The Hard Workers - "Ayoba Yo" (audio) (premiere)

In this exclusive interview with DJ Okapi, he takes us through the development of the unique variety of South African EDM from the late 1980s.

Rush Hour Music is releasing a new compilation celebrating the unique electronic music scene in the late '80s in South Africa. Pantsula! - The Rise of Electronic Dance Music in South Africa, 1988-90 has been compiled by DJ Okapi and Antal and highlights the point at which South African disco artists began drawing more from local sources for their inspiration, as opposed to blindly following American trends. The music blends bubblegum pop with African rhythms and the sounds and dance of black townships.

In this exclusive interview DJ Okapi takes us through the development of the genre highlighting the key artists in this vital music scene. Pantsula! is available now via Bandcamp.

The press release talks about different genres that aren't that familiar to us - can you give us a quick run through - what is Bubblegum and how long did it last?

We thought Kwaito was something to do with jazz - can you tell us about that? And isn't Pantsula a dance style too? Help us unlock this please

"Bubblegum' is the name often given to South African disco during the '80s. The term was initially used by the media to imply that the music was disposable and mass-produced, that a song's sweetness would quickly run out and people would rush to buy another. Many musicians from that era didn't use the term at all (preferring simply disco), but in general the term stuck. The bubblegum era is largely accepted to have started in 1983 with the release of "Weekend Special" by Brenda & The Big Dudes (a hit that later charted in the USA, remixed by Van Gibbs and release on Capitol in 1986). Initially the sound was very American-influenced and typically with English lyrics. Very quickly however it evolved to incorporate more local influences and languages, also becoming more electronic - for example the Pantsula sound featured on the comp, which might be a considered a subgenre of bubblegum. While the bubblegum sound evolved, the term remained in use to describe local pop music until the early '90s, when kwaito took over.

While bubblegum was the pop sound of the '80s in South Africa, kwaito was the sound of the '90s. Kwaito drew on a range of influences from the time, not only local disco/bubblegum but also international house, hip-hop. Eurobeat, Italo, etc. - typically slowed down, a defining feature of a lot of South African dance music. The '90s in South Africa was an era of drastic social change and newfound optimism, so kwaito was typically about celebrating freedom after the fall of apartheid, whereas bubblegum songs from the '80s were often infused with more politics. Kwaito's heyday was in the '90s and early 2000s. Today it too has largely disappeared, as with bubblegum, and been replaced by house and hip-hop.

There's no major connection between kwaito and jazz - except in cases where particular musicians experimented with a fusion of the two, such as Don Laka's 'kwai-jazz'.

Pantsula is more commonly associated with a particular tradition of dance and fashion in South Africa that has evolved from as far back as the '50s and '60s, initially attached to township gangsters known as mapantsula. The dance and style still lives on today, but this specific sound known as pantsula music was relatively short-lived and confined to the late '80s and early '90s.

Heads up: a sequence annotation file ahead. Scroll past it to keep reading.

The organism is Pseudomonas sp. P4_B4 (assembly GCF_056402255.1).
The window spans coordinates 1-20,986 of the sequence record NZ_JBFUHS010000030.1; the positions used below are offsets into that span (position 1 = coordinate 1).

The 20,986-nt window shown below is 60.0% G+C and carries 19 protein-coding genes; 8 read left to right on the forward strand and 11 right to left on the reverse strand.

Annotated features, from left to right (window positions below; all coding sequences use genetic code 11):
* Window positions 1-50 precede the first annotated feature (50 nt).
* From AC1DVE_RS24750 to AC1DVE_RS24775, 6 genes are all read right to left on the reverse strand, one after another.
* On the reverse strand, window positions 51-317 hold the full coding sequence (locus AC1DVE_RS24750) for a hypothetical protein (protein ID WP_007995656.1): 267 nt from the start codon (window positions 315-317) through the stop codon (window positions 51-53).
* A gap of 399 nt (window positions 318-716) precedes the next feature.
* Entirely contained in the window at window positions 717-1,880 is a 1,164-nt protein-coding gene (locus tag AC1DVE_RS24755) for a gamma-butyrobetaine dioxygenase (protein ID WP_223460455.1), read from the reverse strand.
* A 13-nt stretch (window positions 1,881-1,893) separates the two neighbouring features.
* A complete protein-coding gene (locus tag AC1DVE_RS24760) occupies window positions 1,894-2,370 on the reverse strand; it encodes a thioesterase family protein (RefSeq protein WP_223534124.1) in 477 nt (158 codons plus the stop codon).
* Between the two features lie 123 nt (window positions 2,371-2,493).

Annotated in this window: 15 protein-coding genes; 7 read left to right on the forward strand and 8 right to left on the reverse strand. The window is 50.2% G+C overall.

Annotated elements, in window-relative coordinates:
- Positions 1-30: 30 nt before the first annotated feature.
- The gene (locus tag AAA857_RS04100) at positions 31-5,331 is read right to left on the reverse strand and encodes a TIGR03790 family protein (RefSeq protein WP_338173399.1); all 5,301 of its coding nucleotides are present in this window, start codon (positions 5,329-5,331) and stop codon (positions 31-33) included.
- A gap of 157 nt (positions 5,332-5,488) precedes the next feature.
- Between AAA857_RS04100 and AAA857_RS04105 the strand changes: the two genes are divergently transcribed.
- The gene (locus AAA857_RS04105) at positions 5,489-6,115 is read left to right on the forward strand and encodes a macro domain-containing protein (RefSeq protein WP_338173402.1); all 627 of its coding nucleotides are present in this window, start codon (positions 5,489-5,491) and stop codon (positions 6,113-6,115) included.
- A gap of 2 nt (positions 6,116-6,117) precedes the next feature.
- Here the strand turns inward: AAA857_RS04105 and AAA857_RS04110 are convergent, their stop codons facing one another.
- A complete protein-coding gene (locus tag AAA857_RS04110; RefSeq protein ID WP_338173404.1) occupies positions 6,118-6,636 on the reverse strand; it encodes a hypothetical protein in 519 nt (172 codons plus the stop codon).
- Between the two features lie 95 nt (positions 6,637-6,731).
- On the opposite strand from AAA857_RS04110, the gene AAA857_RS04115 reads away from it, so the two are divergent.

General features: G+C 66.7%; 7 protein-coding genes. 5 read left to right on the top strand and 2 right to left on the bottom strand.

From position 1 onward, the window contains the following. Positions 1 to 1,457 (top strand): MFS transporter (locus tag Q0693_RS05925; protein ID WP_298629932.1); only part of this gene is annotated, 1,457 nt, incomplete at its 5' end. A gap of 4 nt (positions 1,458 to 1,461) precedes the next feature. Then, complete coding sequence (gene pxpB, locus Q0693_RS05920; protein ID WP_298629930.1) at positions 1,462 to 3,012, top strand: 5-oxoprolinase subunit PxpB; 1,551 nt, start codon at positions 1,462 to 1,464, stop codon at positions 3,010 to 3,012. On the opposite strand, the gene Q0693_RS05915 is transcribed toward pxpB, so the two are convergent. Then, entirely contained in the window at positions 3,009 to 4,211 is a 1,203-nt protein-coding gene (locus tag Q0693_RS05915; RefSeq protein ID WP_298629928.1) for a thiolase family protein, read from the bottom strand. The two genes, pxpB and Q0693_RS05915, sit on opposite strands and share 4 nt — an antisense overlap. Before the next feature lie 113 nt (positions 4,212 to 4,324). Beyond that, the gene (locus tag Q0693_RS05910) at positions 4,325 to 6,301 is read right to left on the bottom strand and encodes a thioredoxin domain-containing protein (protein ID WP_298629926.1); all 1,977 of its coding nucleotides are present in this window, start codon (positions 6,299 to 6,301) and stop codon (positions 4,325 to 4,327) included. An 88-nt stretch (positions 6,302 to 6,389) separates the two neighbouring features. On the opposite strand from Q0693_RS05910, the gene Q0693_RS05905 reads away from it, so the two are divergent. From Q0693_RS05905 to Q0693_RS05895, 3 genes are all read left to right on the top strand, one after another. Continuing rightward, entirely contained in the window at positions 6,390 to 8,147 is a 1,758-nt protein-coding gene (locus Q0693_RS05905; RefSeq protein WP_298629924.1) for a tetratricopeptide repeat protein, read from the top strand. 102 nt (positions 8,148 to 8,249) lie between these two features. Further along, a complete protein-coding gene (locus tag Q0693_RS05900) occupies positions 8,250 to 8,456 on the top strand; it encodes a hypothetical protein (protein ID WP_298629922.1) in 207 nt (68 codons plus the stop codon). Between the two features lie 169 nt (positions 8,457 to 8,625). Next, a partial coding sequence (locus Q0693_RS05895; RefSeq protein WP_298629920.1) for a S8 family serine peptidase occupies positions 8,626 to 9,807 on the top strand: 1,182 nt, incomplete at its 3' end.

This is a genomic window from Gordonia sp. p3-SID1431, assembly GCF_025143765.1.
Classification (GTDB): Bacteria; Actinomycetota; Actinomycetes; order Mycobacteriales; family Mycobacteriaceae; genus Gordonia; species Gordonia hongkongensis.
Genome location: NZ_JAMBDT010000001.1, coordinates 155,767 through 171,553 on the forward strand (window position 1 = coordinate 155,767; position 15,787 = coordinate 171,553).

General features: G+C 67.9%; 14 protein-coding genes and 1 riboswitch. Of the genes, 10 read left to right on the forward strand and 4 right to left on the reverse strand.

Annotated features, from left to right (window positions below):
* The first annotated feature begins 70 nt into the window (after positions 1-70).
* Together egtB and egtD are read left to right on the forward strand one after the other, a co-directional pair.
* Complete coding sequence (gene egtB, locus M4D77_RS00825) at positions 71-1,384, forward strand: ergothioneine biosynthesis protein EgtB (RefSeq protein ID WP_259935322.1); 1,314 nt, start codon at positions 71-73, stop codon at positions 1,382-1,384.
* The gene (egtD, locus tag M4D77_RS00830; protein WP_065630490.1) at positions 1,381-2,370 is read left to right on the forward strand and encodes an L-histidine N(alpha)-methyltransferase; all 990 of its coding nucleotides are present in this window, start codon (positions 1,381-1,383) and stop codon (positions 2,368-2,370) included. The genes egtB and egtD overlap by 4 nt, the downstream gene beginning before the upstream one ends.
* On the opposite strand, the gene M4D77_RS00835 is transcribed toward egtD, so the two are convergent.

Was this music influenced by Western disco music? What makes it more than just a pastiche of that to you and other DJs who are championing this music now?

South Africans have always been very into American music, going back many decades. The bubblegum era of the '80s was arguably the first time that local South African artists started to outsell American artists in South Africa, but even then, acts like Kool & The Gang, Donna Summer and others were enormous in South Africa. Bubblegum/disco was initially quite obviously influenced by American funk - for example the landmark track 'Weekend Special' by Brenda & The Big Dudes lifted directly from songs by Sharon Redd and the BB&Q; Band. And of course the instruments used were similar to what other artists and producers all over the world were using at that time, such as the Yamaha DX7. But very quickly South African musicians and producers were able to hone this sound into one that increasingly incorporated local elements. One sub-genre was by Shangaan-speaking artists and producers - what became known as Shangaan Disco. This was particularly influential on the 'Pantsula' sound featured on the Rush Hour compilation, for example the emphasis on off-beats and the use of indigenous languages.

How much more of this music is there left to uncover? We notice a lot of labels are starting to be interested in it. Do you plan more releases for the future?

There is endless music from South Africa still left to discover. I'm still finding new stuff all the time. A huge amount of music was recorded in South Africa during the '80s and pressed on vinyl and cassette. This was partly due to the fact that the apartheid government had set up a network of radio stations, each aimed at one of South Africa's various language and ethnic groups, so each station required new music to be recorded in their respective languages. Songs in English had the power to be played on various stations, and could therefore reach a broader audience.

Yes, there are certainly more releases in the works. I've recently launched my own label Afrosynth Records with Rush Hour's help. The first release came out recently, a disco 12" from 1979 called Burnin Beat. I've got several more releases lined up for early 2018, focussing on bubblegum and kwaito - South African pop from the '80s and '90s. Among these is an album by my favourite singer Ntombi Ndaba, who I'm also trying to get back on stage again.